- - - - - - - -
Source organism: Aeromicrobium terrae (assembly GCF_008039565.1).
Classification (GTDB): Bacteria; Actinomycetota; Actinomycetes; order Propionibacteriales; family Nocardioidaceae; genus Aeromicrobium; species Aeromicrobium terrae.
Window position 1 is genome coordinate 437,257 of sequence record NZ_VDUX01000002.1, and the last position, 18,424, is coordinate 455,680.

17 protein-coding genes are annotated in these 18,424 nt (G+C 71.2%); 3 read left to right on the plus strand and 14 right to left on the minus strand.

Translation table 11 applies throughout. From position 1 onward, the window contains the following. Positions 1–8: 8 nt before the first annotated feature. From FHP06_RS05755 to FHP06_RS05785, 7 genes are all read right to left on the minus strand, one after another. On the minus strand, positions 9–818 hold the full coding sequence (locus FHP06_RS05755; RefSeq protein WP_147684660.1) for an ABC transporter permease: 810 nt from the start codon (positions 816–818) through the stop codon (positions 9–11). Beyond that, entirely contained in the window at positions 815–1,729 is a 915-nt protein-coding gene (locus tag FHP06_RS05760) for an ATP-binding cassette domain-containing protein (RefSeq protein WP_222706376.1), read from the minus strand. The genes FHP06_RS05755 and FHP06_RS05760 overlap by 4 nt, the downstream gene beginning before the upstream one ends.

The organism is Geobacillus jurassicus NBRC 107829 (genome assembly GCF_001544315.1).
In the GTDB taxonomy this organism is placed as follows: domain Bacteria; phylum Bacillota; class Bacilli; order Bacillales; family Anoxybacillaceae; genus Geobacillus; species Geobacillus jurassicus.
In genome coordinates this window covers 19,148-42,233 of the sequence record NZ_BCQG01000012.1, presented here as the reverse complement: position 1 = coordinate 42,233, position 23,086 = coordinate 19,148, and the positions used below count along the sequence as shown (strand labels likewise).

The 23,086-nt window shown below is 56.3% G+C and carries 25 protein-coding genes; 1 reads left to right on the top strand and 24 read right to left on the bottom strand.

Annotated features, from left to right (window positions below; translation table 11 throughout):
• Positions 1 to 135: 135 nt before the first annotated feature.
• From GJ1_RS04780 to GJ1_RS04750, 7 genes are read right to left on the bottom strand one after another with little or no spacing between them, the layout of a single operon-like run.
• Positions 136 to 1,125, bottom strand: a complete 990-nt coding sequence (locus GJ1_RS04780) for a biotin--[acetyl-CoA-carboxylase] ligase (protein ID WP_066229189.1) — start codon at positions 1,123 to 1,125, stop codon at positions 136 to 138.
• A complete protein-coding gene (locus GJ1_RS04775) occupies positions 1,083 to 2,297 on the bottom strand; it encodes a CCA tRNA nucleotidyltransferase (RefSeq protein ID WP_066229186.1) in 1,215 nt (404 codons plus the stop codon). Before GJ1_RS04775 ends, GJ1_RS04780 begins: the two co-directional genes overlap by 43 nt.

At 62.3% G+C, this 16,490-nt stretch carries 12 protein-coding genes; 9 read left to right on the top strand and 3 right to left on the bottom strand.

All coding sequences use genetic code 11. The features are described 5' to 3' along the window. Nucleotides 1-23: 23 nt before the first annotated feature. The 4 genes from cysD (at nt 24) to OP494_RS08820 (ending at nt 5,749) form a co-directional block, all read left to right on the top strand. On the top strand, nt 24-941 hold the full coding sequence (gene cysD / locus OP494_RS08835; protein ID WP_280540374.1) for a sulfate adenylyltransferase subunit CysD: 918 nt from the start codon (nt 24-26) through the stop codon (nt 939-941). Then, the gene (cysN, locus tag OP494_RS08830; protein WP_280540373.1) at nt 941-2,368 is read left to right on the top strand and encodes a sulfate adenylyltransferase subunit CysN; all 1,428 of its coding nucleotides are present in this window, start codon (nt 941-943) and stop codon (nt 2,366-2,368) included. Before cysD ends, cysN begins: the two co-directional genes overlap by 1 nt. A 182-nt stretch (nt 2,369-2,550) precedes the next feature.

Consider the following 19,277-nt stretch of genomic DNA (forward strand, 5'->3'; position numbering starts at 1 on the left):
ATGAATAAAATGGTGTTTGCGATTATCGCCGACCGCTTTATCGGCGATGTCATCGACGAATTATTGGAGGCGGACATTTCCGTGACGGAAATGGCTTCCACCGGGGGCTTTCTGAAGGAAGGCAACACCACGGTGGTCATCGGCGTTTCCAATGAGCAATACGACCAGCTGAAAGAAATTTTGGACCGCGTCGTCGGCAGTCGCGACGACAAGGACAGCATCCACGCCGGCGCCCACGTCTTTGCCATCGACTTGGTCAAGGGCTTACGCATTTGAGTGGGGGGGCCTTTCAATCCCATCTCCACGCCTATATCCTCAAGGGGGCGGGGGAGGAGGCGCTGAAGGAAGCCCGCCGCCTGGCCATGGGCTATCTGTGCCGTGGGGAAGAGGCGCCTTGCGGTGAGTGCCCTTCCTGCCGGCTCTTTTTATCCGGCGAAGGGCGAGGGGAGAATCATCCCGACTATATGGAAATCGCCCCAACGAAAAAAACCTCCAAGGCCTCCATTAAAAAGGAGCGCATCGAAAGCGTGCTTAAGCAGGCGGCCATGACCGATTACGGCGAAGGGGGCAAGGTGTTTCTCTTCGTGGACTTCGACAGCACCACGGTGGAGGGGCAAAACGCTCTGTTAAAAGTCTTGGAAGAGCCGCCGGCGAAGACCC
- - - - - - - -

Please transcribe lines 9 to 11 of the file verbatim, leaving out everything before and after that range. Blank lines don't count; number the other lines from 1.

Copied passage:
The 23,086-nt window shown below is 56.3% G+C and carries 25 protein-coding genes; 1 reads left to right on the top strand and 24 read right to left on the bottom strand.

Annotated features, from left to right (window positions below; translation table 11 throughout):
• Positions 1 to 135: 135 nt before the first annotated feature.